Marc ten Bosch is creating Miegakure, a puzzle platformer in the fourth dimension. He took the time to talk with Cat about how that works, what it’s like designing a game in 4D, and the implications of exploring the fourth dimension.
You can read Part One of the interview here: http://n4g.com/user/blogpos...
CAT: The game concept is very cerebral and sounds intimidating in print, but the style is very beautiful and peaceful. What art and design has influenced the Miegakure aesthetic? What is the role of art in game design?
MARC: We tried to find a good middle ground between realistic and illustrative. On the illustrative side, Japanese Anime like Studio Ghibli movies and Naruto are inspirations. We also looked at Japanese prints by Hiroshige, etc...
We also have this "low-poly" look for the rocks for example. Right now it's sort of in fashion to do low-poly graphics with big flat triangles, but for us it made particular sense because it reflects the fact that 4D meshes are slower to render than 3D meshes. So we have to make them lower "poly" to compensate. The fact that it is a nice nostalgic nod to a time when 3D graphics was brand new is just an added bonus!
We also have this far away isometric camera. So we looked at Bonsai trees and "Penjing," which is the Chinese equivalent, but for depicting entire landscapes in miniature, not just trees. This viewpoint is also often the viewpoint adopted by JRPGs back in the PS1 era, games like Chrono Cross, Final Fantasy Tactics, and Breath or Fire. These games are also a big inspiration in that they have these beautiful colorful worlds you can explore and great music.
A great and interesting thing is that by improving the graphics, gameplay is improved in the process. Since the graphics are largely what players use to understand how 4D space works, the more accurate they are the more accurately they can be used as gameplay cues. Some of these cues may only be picked up at a subconscious level, which makes accurately simulating the 4D so important.
CAT: Do you think making a concept into a game instantly grants it accessibility to a broad group of people? What are your concerns about appeal and accessibility?
MARC: I think you have to present the concept properly, and that depends on the design, but also a lot on the concept itself. Some concepts (including this one I think) lend themselves more easily to becoming games. But in general games certainly allow us to understand concepts at a more intuitive level, which is something you could not do before.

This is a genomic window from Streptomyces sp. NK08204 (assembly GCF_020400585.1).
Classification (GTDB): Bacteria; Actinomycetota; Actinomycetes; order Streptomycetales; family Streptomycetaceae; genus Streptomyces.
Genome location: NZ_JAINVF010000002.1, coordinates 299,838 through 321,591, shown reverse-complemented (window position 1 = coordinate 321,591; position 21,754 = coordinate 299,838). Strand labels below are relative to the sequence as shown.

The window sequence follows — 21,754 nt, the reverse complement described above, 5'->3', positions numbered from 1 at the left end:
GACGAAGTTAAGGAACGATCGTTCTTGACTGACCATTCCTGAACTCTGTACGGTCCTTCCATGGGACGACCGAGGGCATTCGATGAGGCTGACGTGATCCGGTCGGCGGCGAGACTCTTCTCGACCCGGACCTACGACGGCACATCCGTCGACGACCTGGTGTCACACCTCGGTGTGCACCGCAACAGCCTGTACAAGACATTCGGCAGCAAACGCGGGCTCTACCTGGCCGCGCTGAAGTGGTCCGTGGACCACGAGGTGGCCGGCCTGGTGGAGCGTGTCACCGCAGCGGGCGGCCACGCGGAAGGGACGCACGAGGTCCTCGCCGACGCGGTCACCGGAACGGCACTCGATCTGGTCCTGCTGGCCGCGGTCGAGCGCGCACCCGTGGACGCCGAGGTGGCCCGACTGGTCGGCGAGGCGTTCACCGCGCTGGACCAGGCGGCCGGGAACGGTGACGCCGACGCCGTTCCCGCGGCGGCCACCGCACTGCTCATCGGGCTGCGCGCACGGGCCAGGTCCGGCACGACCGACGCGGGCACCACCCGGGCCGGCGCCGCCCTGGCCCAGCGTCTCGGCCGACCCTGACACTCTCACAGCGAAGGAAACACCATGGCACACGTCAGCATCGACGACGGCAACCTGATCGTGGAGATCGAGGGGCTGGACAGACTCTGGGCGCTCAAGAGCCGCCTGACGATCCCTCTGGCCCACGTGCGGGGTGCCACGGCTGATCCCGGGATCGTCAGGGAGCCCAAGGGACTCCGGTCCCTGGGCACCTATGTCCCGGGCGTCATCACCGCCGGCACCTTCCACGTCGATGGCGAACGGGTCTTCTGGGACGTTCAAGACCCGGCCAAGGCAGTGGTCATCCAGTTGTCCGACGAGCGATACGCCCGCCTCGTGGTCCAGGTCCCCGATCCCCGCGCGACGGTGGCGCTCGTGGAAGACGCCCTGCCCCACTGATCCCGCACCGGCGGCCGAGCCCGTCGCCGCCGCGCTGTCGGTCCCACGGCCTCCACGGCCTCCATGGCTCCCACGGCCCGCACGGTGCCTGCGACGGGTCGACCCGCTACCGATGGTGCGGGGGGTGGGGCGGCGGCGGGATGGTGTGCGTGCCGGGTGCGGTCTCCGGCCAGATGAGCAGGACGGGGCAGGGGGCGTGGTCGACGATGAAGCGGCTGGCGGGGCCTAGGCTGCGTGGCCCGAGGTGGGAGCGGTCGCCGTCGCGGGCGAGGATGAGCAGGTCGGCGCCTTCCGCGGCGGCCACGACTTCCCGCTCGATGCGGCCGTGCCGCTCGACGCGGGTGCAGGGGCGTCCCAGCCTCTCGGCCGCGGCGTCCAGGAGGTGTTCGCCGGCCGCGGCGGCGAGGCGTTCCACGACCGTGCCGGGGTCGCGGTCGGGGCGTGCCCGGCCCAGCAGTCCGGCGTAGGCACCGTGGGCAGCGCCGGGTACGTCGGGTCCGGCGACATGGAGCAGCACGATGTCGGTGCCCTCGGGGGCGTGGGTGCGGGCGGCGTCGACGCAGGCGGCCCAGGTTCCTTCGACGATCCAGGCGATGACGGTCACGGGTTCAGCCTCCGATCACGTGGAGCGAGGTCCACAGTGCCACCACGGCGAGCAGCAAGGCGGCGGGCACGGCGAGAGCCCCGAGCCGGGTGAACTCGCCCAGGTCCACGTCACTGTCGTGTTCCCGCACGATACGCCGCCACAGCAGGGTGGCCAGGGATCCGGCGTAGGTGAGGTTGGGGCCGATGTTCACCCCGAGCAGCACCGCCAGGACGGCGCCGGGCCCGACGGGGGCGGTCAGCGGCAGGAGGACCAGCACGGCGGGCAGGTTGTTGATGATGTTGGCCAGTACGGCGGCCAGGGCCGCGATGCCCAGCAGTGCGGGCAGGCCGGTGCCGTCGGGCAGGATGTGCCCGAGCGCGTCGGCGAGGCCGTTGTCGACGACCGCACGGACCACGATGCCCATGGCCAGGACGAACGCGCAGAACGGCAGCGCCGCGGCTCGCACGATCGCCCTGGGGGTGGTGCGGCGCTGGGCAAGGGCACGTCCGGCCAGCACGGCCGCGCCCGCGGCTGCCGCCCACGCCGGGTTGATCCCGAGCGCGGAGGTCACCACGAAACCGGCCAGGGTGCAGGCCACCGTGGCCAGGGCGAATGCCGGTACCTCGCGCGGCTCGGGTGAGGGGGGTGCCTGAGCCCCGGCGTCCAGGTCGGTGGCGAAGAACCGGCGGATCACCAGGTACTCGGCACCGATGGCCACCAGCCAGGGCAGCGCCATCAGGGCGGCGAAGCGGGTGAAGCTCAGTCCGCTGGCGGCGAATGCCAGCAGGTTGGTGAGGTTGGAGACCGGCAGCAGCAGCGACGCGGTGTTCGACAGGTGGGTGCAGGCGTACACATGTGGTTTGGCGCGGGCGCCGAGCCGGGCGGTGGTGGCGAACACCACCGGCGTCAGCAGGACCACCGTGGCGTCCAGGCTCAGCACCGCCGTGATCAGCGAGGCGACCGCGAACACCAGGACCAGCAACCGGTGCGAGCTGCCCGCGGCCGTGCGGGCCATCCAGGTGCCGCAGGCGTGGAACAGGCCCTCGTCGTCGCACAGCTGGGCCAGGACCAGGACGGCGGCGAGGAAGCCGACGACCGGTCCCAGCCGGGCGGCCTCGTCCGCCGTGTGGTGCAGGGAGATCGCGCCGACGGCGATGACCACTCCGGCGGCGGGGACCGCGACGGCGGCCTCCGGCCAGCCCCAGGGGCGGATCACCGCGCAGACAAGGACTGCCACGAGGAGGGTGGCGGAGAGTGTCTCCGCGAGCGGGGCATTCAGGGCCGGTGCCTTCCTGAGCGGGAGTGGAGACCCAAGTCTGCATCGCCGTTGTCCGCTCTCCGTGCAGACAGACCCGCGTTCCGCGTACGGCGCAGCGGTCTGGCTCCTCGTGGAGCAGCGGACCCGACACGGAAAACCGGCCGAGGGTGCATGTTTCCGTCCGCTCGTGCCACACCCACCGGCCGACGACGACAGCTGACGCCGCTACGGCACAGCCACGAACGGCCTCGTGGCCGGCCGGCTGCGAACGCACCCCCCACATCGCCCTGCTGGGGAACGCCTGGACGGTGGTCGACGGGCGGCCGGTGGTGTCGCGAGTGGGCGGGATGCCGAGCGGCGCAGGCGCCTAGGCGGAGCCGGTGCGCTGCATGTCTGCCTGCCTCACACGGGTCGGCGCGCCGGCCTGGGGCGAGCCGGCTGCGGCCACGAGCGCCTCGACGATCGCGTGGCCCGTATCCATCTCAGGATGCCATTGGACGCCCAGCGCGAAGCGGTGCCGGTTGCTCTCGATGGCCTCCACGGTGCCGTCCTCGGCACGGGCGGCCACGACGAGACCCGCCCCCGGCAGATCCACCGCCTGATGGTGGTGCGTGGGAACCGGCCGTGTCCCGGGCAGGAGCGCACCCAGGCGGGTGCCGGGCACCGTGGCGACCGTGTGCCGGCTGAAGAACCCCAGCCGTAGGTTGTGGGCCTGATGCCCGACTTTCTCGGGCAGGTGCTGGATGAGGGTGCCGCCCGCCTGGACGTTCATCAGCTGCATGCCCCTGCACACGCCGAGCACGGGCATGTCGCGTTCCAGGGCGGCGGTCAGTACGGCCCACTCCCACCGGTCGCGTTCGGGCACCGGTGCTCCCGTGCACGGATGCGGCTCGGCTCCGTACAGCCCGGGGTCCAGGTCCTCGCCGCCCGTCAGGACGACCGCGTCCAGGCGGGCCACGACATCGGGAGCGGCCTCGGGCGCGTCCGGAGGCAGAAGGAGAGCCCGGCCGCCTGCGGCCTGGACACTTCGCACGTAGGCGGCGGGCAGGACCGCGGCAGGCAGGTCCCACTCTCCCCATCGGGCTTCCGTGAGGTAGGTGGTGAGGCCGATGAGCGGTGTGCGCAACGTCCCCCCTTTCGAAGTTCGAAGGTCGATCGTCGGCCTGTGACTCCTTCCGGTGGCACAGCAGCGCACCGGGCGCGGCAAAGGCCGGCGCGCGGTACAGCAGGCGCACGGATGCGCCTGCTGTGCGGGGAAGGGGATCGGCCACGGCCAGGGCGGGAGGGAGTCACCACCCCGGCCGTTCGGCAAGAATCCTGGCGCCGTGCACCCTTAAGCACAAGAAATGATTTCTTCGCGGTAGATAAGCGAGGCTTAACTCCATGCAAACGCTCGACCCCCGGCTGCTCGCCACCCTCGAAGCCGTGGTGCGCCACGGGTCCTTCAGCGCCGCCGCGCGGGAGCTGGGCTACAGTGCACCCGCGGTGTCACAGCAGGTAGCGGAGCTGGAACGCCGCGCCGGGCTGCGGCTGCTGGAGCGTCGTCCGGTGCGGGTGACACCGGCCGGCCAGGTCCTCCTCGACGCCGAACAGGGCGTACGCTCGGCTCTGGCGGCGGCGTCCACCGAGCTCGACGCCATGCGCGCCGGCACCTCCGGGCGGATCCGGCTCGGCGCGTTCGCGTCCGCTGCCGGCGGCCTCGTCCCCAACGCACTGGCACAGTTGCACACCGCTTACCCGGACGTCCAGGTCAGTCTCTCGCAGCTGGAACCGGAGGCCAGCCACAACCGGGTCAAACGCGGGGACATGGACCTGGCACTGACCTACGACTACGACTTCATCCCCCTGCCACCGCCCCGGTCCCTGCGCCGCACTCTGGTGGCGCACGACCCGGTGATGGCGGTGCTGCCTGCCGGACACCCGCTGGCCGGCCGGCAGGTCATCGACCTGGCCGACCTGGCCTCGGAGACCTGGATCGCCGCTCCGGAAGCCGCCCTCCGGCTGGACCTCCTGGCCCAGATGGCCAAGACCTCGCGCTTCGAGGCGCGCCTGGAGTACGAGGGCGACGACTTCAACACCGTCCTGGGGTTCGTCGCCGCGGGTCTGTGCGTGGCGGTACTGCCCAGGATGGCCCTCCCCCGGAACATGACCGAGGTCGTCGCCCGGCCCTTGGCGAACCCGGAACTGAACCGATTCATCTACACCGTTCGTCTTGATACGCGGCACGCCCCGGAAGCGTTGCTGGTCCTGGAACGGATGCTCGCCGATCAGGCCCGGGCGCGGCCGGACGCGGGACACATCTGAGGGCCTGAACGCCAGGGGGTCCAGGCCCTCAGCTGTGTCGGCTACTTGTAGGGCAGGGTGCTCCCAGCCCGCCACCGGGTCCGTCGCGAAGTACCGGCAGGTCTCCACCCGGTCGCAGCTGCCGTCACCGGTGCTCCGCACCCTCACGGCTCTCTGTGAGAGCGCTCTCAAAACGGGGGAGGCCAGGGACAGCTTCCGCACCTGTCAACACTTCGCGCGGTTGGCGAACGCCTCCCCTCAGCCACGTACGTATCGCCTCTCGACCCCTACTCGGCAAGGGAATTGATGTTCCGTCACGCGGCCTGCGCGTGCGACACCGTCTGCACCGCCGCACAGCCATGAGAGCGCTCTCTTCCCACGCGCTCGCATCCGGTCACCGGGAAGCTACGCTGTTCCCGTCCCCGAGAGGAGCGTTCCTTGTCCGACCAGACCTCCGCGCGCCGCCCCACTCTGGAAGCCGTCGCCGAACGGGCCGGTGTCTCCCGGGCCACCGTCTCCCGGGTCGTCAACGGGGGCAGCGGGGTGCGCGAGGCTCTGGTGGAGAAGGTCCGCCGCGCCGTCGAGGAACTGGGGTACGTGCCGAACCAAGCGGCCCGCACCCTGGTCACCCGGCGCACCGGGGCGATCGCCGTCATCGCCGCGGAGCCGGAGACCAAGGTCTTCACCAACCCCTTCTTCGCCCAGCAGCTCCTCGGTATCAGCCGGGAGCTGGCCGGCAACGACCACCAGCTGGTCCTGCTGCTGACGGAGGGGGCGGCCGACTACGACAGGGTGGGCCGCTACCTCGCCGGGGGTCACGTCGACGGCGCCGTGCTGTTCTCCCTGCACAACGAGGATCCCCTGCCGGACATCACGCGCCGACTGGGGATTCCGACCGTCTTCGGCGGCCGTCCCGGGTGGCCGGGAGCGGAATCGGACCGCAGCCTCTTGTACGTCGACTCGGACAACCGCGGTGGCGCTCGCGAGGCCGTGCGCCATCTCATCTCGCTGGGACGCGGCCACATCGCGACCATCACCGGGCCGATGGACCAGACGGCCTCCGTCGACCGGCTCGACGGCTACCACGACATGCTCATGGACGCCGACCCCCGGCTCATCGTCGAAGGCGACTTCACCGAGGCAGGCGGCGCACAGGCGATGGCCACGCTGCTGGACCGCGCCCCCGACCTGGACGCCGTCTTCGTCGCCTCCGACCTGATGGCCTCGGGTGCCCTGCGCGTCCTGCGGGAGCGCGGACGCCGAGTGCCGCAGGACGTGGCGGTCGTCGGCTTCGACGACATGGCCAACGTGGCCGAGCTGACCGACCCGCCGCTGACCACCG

I think it's clear from previous indie game successes that a lot of people are fascinated by games that twist and expand their concept of space. As far as accessibility is concerned I do a ton of playtesting at shows like PAX, so that if something is too difficult I am forced to see it first-hand and fix it. I worked really hard on level progression, and year-to-year we saw big jumps in accessibility! It was amazing to see.
CAT: Could the 4th dimension meet up with virtual reality? Will you develop for Oculus Rift?
MARC: I think I will do something for VR, but it won't be Miegakure exactly. I think the sense of presence is interesting but for me the ideal thing would be haptic gloves or something to be able to feel 4D objects.
CAT: Is the principle of Miegakure, exploring the 4th dimension, something you expect to see applied to other games?
MARC: I don't know! It would be cool. I would rather not speculate. I do really hope that more people will turn other mathematical concepts into games.
CAT: Is user created content possible?
MARC: Yes, and I am hoping to release a level editor at some point after the game is out.
CAT: What is the release timeline, and what platforms?
MARC: We will release the game when it's done (we expect that to be next year, but don't hold us to that). The game will be released on PC/Mac/Linux (we will likely be on Steam). We want to release on a console too but we haven't announced anything regarding that yet.
CAT: Who is making Miegakure anyway?
MARC: Marc ten Bosch (me): design and programming
Jeff Weber and Hannah Sayre: 3D modeling/animation
Rich Vreeland (Disasterpeace) and Mateo Lugo: music
Eduardo Ortiz Frau: sound design
G.P. Lackey: additional art
CAT: What is your background in game design, and can you talk about your previous projects?
MARC: I wanted to be a game designer ever since I was a kid. I went to college for it (did a couple of year-long team projects), and went to grad school focusing on computer graphics. I was briefly in industry doing computer graphics, and this was around when the indie scene started exploding. This is when I started working on Miegakure.
CAT: What does being an independent developer mean to you? What are your thoughts about the current indie scene?
MARC: It's great being able to design whatever I feel like, and not have to answer to large corporations. I am glad we live in a time when it is possible to do this.
CAT: Thank you, Marc!
Day 14 | Marc ten Bosch